That's because a notice of intent to take Louisiana waters out of compliance with federal fishing regulations issued back in June has gone into effect, officials with the Louisiana Department of Wildlife & Fisheries' said today (Feb. 7).
The Louisiana Wildlife and Fisheries Commission announced their intention in June to set a red snapper season that would begin March 24, with fishing allowed every Friday through Sunday thereafter in all state-controlled offshore waters.
The three-day-per-week state season will continue through September.
LDWF's Randy Pausina said today during the Commission's monthly meeting that the only thing standing in the way of that proposal going into effect was printing of the regs in the Louisiana Register, in which all regulations and laws must be published. That printing would happen this week, Pausina said.
The daily possession limit for the season will be three red snapper with a minimum length of 16 inches, Pausina said.
Historically, Louisiana's boundary extended only three miles into the Gulf of Mexico, but Commission members in June also passed a notice of intent to extend the boundaries of the state to three marine leagues (10.357 miles).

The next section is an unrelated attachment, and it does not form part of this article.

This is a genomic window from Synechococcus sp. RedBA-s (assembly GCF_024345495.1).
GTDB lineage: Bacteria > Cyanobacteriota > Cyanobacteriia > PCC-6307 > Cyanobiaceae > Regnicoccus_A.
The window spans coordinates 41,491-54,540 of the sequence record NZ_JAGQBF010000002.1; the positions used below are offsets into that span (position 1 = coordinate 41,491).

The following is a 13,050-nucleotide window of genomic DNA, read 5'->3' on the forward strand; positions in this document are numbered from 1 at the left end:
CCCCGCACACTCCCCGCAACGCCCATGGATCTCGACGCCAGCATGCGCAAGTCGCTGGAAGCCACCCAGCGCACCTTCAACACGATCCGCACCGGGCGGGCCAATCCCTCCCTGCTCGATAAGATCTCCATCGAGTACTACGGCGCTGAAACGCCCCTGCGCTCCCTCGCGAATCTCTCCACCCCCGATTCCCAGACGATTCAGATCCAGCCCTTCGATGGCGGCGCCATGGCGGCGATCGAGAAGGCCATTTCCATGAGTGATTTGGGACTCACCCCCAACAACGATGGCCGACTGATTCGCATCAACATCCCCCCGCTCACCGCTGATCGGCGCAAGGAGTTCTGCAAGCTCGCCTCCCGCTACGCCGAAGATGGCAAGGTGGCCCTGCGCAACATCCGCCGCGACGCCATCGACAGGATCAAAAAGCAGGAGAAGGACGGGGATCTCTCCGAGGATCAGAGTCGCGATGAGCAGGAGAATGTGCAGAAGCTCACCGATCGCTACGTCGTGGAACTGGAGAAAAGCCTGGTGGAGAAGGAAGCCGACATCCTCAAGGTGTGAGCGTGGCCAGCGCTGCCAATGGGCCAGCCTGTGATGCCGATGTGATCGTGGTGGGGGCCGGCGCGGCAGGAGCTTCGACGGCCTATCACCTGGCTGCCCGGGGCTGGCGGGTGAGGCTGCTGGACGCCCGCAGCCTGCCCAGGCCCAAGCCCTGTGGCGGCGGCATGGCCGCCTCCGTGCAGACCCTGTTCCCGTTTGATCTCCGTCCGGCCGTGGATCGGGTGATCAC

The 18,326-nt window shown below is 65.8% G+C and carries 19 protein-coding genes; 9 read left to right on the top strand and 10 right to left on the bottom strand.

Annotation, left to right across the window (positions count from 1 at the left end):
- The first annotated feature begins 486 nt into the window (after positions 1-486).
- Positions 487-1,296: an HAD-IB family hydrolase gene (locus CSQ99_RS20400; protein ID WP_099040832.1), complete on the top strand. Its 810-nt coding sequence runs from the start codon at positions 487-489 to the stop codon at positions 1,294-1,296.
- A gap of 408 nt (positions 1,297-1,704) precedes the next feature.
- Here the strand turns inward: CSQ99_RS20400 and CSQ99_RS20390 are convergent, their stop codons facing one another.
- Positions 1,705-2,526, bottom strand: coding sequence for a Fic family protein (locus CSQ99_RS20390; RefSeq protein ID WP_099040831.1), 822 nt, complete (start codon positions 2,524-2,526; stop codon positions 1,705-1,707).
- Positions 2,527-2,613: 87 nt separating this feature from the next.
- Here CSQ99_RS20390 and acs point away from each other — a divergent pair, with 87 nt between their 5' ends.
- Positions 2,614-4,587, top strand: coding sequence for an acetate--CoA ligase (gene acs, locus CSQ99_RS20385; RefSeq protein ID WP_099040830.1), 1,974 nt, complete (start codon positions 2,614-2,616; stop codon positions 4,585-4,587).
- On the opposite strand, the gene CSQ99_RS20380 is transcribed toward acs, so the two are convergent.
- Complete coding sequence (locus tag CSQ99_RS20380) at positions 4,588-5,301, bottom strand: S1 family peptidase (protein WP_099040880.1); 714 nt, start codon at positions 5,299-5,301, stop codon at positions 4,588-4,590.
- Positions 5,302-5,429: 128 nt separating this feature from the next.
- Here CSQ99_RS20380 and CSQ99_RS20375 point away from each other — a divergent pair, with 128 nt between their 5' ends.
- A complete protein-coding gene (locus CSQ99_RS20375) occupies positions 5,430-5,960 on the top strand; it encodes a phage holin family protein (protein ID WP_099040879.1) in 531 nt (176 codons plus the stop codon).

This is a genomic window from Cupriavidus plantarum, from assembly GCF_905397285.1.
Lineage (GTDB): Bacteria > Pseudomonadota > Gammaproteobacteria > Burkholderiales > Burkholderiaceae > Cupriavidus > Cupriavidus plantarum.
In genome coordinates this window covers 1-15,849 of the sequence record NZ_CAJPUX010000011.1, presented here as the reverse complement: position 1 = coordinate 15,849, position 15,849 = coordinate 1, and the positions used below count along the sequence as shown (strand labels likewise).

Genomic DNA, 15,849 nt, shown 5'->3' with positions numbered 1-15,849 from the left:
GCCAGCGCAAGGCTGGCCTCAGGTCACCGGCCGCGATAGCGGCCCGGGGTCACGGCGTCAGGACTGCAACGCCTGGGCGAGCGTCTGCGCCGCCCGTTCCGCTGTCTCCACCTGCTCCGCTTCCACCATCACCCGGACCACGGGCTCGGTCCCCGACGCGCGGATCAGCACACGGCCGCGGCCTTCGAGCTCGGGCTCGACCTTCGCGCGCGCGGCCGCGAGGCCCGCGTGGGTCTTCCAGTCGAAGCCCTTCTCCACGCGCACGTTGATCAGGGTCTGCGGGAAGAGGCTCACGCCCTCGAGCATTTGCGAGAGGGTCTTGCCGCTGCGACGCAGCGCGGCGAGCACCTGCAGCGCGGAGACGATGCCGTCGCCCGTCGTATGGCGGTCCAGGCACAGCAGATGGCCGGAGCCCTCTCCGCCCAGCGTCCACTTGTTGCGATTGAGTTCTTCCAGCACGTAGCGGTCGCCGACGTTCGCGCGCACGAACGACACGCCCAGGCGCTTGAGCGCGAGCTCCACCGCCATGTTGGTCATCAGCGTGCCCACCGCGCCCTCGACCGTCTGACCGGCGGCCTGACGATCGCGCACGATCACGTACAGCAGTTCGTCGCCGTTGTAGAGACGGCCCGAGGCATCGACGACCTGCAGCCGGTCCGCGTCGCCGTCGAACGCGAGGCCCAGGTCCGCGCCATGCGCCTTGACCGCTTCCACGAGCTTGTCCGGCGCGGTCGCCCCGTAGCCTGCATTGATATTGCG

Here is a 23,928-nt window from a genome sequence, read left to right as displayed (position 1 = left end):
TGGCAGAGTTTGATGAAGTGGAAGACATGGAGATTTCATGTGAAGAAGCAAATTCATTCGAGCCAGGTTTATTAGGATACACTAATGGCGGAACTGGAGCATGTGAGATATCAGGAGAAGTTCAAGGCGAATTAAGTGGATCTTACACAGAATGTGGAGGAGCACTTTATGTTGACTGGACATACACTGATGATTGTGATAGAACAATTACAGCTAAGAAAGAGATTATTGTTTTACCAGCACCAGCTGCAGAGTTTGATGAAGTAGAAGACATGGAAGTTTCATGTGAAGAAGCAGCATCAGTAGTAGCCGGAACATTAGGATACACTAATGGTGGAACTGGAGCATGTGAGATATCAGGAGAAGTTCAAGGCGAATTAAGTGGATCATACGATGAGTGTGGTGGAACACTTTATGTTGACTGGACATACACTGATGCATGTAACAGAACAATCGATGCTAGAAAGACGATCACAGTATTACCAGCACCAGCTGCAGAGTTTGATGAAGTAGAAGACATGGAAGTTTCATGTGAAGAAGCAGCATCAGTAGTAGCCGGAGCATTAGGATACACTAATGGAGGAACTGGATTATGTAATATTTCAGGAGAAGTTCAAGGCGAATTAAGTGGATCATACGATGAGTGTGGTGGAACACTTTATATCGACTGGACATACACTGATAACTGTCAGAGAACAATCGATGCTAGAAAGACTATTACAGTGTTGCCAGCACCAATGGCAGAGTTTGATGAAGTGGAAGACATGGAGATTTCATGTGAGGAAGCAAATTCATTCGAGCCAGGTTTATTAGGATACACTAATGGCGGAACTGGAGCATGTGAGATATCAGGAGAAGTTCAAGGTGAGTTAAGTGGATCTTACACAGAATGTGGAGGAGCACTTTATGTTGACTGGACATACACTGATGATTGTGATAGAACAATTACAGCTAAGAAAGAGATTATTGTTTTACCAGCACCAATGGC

That action was based on 2011's Act 336, which recognizes that the Louisiana Gulf-ward boundary historically consists of three marine leagues and designates that boundary to be enforced by state law regarding the protection and restoration of coastal lands, waters and natural resources and regulation of activities affecting them.
However, there is some uncertainty about the commission's move, since a part of Act 336 states that the legislation will not go into effect until recognized by the U.S. Congress, which to date has not happened.
Despite those questions, LDWF Secretary Robert Barham has said his agency's Enforcement Division would only enforce state laws within the three-league boundary.
However, his agency warned fishermen to "use caution and their own personal judgment when fishing beyond the three-mile boundary that is currently recognized as federal waters, as it is fully expected that federal agents will continue to enforce federal law."